In two other competitive California races, Democrats also posted strong fundraising quarters. In an open battleground district in Orange County, Democratic state Sen. Dave Min outraised Republican Scott Baugh. Min, who is seeking to succeed Democratic Rep. Katie Porter in the 47th District, brought in $683,000 to Baugh’s $453,000. But Baugh retains a big cash advantage, with $1.9 million in his campaign account as of March 31, to Min’s $425,000.

And in the 41st District, former federal prosecutor Will Rollins raised $1.9 million in the first quarter, which pushed his overall campaign war chest past $3 million. His Republican opponent, Rep. Ken Calvert, the dean of the state’s congressional delegation, raised $1 million during the quarter and had $2.6 million on hand.

Menendez woes

With a trial on bribery and corruption charges looming next month, Sen. Bob Menendez virtually stopped raising money for reelection but continued to hold a big bankroll. His filing showed just $971 raised from donors during the first quarter, during which the New Jersey Democrat spent $596,000, including $550,000 for legal expenses. He had nearly $5.7 million on March 31, however, and that balance threw off $71,000 in interest during the quarter.

Menendez also reported raising $189,000 in a separate legal defense fund, from which he spent $173,000. While he did not file to run in New Jersey’s June 4 primary, Menendez has said he may file to run as an independent in November if, as he expects, he is not convicted at trial. 

Democratic Rep. Andy Kim, who launched a campaign for Menendez’s seat a day after the senator was indicted, had net receipts of $3.1 million during the quarter, including $2.1 million from donors giving $200 or less. He finished the quarter with $4.2 million in his account. 

Tammy Murphy, the wife of New Jersey Gov. Phil Murphy who ended her campaign for the seat after Kim won a court ruling to overturn a primary layout system that helped party organizations sway primaries, finished the quarter with $2.1 million. Kim’s remaining Democratic opponents, Patricia Campos-Medina and Larry Hamm, had $44,000 and $14,000, respectively, on March 31.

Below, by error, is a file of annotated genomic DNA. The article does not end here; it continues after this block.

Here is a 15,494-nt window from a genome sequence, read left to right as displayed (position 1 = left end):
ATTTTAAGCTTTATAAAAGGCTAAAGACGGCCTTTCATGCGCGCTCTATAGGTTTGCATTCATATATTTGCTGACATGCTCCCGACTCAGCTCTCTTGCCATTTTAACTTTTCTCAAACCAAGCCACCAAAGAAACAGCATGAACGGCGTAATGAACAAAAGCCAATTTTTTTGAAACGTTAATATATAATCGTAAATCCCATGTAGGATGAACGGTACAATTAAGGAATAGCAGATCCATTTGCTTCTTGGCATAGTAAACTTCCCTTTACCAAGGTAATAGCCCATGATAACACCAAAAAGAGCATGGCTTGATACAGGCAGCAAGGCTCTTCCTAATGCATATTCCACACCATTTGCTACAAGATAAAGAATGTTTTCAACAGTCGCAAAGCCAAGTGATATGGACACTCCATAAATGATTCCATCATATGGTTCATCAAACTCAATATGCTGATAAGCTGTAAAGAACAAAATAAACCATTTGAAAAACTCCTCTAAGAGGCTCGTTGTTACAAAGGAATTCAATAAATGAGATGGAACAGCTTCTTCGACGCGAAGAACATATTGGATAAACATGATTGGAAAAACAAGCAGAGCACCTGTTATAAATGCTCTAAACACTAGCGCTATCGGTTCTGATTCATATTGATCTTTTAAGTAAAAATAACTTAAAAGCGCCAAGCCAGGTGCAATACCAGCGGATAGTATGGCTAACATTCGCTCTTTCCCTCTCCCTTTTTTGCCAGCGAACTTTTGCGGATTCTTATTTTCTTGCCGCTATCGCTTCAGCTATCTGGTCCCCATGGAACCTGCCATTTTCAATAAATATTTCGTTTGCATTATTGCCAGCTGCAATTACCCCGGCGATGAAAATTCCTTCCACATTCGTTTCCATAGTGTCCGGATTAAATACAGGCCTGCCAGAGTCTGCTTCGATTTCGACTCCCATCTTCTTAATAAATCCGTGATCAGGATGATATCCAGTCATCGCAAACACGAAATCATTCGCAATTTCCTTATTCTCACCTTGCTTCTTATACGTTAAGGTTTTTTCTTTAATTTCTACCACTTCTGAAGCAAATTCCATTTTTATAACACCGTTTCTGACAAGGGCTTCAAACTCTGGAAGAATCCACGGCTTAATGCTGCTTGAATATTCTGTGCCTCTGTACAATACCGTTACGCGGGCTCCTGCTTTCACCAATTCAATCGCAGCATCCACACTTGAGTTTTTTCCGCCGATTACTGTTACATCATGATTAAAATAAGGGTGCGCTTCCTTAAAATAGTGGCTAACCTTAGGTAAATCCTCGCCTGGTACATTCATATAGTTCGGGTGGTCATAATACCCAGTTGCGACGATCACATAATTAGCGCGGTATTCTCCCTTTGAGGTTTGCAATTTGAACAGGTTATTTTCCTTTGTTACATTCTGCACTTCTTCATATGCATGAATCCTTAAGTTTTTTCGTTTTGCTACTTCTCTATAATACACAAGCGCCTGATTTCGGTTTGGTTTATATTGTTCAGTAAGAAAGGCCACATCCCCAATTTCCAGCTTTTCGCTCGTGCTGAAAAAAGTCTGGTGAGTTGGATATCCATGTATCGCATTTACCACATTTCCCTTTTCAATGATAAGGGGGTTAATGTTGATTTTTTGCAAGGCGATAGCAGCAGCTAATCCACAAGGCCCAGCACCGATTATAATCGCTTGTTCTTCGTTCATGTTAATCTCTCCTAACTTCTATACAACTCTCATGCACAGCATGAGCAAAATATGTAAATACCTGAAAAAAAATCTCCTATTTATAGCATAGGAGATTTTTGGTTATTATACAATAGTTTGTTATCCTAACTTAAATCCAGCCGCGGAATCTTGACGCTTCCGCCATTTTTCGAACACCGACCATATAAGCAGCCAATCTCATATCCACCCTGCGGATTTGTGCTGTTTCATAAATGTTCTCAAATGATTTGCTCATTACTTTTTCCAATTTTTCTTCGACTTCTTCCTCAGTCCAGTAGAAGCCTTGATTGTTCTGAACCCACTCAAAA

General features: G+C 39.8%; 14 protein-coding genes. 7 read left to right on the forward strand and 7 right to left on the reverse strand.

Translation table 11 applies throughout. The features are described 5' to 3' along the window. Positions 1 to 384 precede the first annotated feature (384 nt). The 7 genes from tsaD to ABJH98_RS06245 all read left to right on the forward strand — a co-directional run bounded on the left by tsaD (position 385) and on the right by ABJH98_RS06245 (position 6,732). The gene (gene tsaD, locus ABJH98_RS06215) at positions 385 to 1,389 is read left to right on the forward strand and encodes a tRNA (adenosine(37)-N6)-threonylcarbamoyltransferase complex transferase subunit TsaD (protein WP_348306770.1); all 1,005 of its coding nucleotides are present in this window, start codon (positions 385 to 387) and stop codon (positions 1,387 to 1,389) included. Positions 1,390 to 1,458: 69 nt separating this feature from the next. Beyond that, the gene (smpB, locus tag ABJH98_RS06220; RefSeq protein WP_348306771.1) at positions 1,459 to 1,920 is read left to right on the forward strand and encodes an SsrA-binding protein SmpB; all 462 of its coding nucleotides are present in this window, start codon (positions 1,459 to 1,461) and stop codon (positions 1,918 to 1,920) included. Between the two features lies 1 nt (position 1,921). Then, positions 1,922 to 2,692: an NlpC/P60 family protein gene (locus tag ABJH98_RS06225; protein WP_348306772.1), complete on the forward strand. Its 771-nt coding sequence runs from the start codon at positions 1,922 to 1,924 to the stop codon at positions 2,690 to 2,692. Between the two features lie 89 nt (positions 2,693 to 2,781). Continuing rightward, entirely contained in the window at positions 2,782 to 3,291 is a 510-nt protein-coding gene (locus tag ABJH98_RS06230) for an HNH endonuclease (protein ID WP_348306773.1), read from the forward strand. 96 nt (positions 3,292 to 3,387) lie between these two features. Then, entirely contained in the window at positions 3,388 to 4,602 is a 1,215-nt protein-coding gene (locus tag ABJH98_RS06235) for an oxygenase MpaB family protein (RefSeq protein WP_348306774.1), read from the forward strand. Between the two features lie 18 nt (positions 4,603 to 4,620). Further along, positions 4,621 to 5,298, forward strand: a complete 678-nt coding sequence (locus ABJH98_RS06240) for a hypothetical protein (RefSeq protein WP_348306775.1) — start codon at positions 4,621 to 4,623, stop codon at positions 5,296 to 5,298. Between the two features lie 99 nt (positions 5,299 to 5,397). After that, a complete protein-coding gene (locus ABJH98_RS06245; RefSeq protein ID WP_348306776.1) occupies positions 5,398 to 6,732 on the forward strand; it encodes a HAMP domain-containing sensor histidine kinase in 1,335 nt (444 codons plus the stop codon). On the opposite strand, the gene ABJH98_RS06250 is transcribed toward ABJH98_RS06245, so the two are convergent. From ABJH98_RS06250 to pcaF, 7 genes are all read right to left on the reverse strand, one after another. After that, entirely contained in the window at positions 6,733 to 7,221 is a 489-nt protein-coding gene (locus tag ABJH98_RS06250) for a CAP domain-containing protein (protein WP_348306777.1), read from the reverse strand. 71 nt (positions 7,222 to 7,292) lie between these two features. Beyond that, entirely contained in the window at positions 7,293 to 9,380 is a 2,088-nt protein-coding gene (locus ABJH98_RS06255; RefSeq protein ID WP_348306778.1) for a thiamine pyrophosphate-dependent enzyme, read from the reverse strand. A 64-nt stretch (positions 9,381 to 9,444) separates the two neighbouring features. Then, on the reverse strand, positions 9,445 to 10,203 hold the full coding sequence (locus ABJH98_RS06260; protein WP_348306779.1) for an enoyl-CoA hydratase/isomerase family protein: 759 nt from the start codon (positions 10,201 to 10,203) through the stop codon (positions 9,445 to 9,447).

Republicans Curtis Bashaw and Christine Serrano Glassner had $825,000 and $353,000, respectively. Bashaw’s total includes $600,000 in personal loans, while Serrano Glassner has put $300,000 of her own money into the race.

Santos goose egg

Expelled former Rep. George Santos, who also awaits trial on criminal charges, got attention last month when he used his floor privileges as a former member at the State of the Union and announced he would seek a comeback by challenging Republican Rep. Nick LaLota. 

But there was hardly a groundswell of support from donors: Santos filed a report showing he raised and spent no money on that campaign through March 31.

Santos, who flipped the 3rd District in 2022 only to have Suozzi flip it back to Democrats in a special election in February, had said he’d challenge LaLota in the 1st District GOP primary on June 25. He later said he would run as an independent.

LaLota reported total receipts during the quarter of $563,000 and had $1.7 million on March 31. Democrat John Avlon, meanwhile, reported $1.1 million in receipts and had $1 million cash on hand. Democrat Nancy Goroff reported $323,000 in receipts and had $625,000 on hand.

Progressives face challengers 

Pennsylvania Rep. Summer Lee faces an upcoming Democratic primary challenge from Bhavini Patel, an Edgewood Borough councilperson. But Lee, who filed a pre-primary report through April 3 last week, had the cash advantage over Patel. She had $1.2 million on hand compared with Patel’s $154,000.